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Governor signs bill extending pet license sales
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LOS ANGELES (AP) — California came to the rescue Thursday of animal lovers who need more time to sell license plates to raise money to reduce pet overpopulation and cut euthanasia rates.

Gov. Jerry Brown signed a measure giving the California Spay & Neuter License Plate Fund an extra year for the sales.

Money generated by the effort will pay for spay and neuter surgeries throughout the state.

Under the state's program, 7,500 plates have to be sold before they can be printed.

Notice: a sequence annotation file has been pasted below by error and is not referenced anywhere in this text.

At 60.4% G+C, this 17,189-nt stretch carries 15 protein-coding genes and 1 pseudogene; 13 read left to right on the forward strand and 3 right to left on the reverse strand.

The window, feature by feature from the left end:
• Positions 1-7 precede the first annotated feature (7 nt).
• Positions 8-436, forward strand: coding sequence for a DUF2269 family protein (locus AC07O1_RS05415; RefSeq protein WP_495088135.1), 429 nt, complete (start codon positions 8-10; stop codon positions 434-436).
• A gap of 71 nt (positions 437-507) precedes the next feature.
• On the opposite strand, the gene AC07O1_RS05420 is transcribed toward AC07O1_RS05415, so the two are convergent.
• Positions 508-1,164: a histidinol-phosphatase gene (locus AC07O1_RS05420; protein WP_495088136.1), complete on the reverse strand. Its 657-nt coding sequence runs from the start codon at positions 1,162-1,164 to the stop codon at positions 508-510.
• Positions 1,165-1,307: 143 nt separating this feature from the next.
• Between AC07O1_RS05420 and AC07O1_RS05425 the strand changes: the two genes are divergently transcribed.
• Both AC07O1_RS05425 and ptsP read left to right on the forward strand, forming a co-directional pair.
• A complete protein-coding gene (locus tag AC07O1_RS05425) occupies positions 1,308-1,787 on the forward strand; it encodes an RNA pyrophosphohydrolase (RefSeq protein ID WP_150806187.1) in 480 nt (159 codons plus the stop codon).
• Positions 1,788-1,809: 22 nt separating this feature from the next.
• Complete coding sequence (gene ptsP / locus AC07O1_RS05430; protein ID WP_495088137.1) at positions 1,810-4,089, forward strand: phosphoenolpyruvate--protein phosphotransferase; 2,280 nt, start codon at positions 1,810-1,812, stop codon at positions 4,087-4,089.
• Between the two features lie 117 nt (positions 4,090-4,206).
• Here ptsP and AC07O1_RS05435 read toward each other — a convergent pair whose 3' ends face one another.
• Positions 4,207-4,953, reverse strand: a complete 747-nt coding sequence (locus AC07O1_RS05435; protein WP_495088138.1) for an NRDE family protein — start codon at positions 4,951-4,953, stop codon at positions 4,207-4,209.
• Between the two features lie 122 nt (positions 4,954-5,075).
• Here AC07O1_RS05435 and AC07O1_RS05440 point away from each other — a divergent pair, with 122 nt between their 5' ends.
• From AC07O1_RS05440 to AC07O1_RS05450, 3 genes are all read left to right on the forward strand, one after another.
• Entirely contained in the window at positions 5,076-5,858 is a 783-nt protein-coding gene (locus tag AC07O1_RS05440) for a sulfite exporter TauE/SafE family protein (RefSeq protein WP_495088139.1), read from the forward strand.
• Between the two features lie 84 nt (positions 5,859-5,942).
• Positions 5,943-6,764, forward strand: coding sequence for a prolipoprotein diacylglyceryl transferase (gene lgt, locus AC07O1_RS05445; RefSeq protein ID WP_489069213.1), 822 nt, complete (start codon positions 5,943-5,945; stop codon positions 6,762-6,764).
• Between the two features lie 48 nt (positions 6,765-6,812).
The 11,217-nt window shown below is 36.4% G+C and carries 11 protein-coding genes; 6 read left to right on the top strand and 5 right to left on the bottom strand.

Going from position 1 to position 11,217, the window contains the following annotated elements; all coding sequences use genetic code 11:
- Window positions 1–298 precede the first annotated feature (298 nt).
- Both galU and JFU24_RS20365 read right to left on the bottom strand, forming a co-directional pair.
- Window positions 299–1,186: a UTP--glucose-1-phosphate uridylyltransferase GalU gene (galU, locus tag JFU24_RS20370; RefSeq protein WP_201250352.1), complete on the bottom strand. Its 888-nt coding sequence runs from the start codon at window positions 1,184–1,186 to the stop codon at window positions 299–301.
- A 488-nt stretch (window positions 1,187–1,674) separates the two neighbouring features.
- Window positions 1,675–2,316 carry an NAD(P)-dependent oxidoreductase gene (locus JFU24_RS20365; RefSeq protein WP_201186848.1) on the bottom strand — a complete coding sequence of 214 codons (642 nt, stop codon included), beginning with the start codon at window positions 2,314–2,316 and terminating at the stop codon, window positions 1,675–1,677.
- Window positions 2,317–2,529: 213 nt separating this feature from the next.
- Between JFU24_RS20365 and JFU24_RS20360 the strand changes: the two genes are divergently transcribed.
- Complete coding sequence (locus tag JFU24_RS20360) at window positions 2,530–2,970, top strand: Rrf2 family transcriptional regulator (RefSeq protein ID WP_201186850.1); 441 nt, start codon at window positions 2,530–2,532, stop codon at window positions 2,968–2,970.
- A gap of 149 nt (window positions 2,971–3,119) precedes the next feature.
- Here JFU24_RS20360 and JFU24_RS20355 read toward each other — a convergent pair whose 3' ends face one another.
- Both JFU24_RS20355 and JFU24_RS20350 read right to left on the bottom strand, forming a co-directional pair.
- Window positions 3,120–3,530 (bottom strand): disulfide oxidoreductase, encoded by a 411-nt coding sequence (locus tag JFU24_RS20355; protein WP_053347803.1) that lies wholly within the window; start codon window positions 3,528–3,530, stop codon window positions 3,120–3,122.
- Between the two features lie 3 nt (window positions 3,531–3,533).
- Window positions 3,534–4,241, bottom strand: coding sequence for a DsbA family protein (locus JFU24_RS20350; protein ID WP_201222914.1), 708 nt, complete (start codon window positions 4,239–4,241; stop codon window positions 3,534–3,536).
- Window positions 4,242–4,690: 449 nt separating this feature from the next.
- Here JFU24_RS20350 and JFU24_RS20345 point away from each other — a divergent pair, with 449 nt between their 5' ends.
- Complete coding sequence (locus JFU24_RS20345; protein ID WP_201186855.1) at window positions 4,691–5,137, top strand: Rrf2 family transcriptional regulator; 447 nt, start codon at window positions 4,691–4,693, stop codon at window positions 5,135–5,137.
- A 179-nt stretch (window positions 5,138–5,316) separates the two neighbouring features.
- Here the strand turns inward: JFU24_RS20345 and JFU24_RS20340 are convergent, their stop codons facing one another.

The group, sponsored by the Department of Consumer Affairs Veterinary Medical Board, pre-sold 4,530 plates and needs to sell 2,970 more, said campaign president and vet board member Judie Mancuso.

Without a flurry of sales or an extension, the campaign would have had to refund money to everyone who paid so far.

Assemblyman Jose Solorio, D-Santa Ana, said California spends more than $290 million a year to house and euthanize 1 million homeless dogs and cats.

"The sooner those pre-orders are collected and the Department of Motor Vehicles can get those plates on the road, the sooner city and county animal shelters will reap the benefits," he said.

The bill received unanimous House and Senate approval.

The program is being promoted on a Facebook page set up for Brown's Welsh corgi, Sutter.

California has 10 specialty plates, benefiting groups such as firefighters and veterans.

The plates have been a boon for the causes. The most popular benefits children and has brought in $41 million since 1994.